perspective, fully texture-mapped Joust in a realistic, three
 dimensional environment." Atari will market these games for the 64-bit
 Jaguar system while Williams Entertainment will license and market them
 for high performance PCs.

 These distinct agreements between Atari Corp. and Williams Entertainment
 are indicative of the strong relationship these two companies have
 established. Williams Entertainment is one of the first third-party
 licensees to begin working with Atari on the Jaguar 64-bit platform and
 remains a strong supporter of the system with top software titles.

 Atari Corp. markets interactive multimedia entertainment systems,
 including Jaguar, the world's first and only 64-bit system and the only
 video game system manufactured in the United States. Atari is
 headquartered at 1196 Borregas Ave., Sunnyvale, CA 94089.

CONTACT:  Ron Beltramo,  Atari Corporation, 408-745-8852

For Immediate Release
Contact: Ron Beltramo, Atari Corporation, (408) 745-8852


Sunnyvale. Calf. (March 21, 1995) -- Atari Corporation today
announced that the 64-Bit Jaguar Interactive Multimedia system will
have a suggested retail price of under $160.  This Atari Jaguar
system will be called the "64-Bit Power Kit" and includes the Jaguar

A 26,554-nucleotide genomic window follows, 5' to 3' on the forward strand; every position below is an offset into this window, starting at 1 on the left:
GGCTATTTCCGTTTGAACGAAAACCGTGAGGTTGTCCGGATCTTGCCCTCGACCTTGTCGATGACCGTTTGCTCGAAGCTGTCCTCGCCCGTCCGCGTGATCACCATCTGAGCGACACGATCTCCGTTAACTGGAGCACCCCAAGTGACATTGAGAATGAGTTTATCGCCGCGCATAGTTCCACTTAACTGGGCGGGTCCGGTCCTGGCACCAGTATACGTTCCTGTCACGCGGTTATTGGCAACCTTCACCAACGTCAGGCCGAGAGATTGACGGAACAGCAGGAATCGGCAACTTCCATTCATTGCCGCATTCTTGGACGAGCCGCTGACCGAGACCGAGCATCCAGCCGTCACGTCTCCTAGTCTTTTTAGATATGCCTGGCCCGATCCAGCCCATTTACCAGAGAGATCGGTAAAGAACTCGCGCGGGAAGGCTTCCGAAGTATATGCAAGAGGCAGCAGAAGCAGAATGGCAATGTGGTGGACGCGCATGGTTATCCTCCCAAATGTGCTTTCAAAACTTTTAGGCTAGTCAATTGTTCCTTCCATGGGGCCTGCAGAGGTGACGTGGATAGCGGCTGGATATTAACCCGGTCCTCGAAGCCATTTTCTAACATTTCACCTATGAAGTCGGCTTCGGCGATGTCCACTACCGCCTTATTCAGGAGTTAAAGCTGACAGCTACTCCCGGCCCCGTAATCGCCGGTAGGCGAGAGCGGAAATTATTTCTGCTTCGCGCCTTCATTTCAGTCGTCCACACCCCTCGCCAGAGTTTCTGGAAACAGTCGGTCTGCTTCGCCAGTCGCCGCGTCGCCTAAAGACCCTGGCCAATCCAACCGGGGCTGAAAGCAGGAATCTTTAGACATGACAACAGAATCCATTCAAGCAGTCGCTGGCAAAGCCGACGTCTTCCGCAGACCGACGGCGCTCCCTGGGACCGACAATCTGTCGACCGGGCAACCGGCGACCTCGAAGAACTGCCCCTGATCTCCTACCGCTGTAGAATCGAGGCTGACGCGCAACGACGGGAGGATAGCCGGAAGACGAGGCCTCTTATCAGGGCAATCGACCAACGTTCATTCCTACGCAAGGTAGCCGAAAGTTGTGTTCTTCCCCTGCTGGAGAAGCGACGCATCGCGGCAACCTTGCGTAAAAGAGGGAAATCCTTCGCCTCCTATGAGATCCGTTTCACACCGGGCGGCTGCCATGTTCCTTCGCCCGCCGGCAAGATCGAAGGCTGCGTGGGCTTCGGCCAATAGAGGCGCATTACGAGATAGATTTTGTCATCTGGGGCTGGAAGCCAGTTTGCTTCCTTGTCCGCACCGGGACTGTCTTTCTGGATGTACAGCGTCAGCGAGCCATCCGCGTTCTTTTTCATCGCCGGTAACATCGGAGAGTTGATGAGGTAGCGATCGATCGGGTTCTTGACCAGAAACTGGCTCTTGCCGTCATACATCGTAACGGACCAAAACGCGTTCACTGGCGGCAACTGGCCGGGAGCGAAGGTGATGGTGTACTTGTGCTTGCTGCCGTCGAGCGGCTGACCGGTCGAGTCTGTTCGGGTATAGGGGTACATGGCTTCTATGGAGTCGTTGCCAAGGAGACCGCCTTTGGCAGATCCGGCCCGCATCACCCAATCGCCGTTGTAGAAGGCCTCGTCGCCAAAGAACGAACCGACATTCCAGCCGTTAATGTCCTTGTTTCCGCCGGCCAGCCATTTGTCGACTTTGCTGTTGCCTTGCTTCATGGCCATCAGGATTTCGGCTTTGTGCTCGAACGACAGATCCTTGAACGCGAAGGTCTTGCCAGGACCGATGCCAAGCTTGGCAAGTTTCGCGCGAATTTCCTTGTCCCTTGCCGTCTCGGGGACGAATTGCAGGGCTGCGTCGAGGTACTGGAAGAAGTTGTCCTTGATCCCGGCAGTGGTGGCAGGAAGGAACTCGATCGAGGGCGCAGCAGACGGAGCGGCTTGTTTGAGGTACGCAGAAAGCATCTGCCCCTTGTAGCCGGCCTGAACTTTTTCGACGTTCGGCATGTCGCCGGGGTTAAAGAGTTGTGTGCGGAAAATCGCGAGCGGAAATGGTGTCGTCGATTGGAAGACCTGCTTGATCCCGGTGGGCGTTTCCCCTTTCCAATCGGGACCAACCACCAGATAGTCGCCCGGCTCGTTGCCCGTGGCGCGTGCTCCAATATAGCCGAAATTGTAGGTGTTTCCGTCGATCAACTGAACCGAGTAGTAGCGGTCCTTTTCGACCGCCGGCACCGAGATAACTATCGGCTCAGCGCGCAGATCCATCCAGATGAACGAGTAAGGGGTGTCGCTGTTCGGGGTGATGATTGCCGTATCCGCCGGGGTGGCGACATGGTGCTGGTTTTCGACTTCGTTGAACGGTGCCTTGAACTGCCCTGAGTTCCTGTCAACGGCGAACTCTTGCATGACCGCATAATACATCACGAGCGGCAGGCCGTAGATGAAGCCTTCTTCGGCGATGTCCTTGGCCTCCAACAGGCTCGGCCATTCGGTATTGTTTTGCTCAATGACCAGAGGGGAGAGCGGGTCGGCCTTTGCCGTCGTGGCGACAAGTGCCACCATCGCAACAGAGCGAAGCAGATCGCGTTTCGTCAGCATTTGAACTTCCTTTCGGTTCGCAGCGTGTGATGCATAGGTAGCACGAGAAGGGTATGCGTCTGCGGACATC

console, a controller, power adapter and video cable (game cartridge
not included).  "64-Bit Power Kit" packages will be specially marked
to highlight the "Mega-Power, Maximum Value" that the new price point

"With this new Jaguar price, and the great software now available in
stores-- with more to come-- the Atari Jaguar will lead the next
generation of video games into the homes of America. This price puts
the 64-Bit Jaguar within the grasp of a broad market looking for the
most advanced system at an affordable price," said Sam Tramiel,
President of Atari.

Technological advances have allowed Atari to take this aggressive
pricing action, as the cost of components has been reduced through a
planned chip set integration and further design advances.

Tramiel further stated, "We are very excited to provide these great
values, and look forward to strong sales for both the 64-Bit Jaguar
Hardware and Jaguar software.The current library includes such  major
hits as 'Tempest 2000', 'Alien Vs. Predator', 'Doom', 'Troy Aikman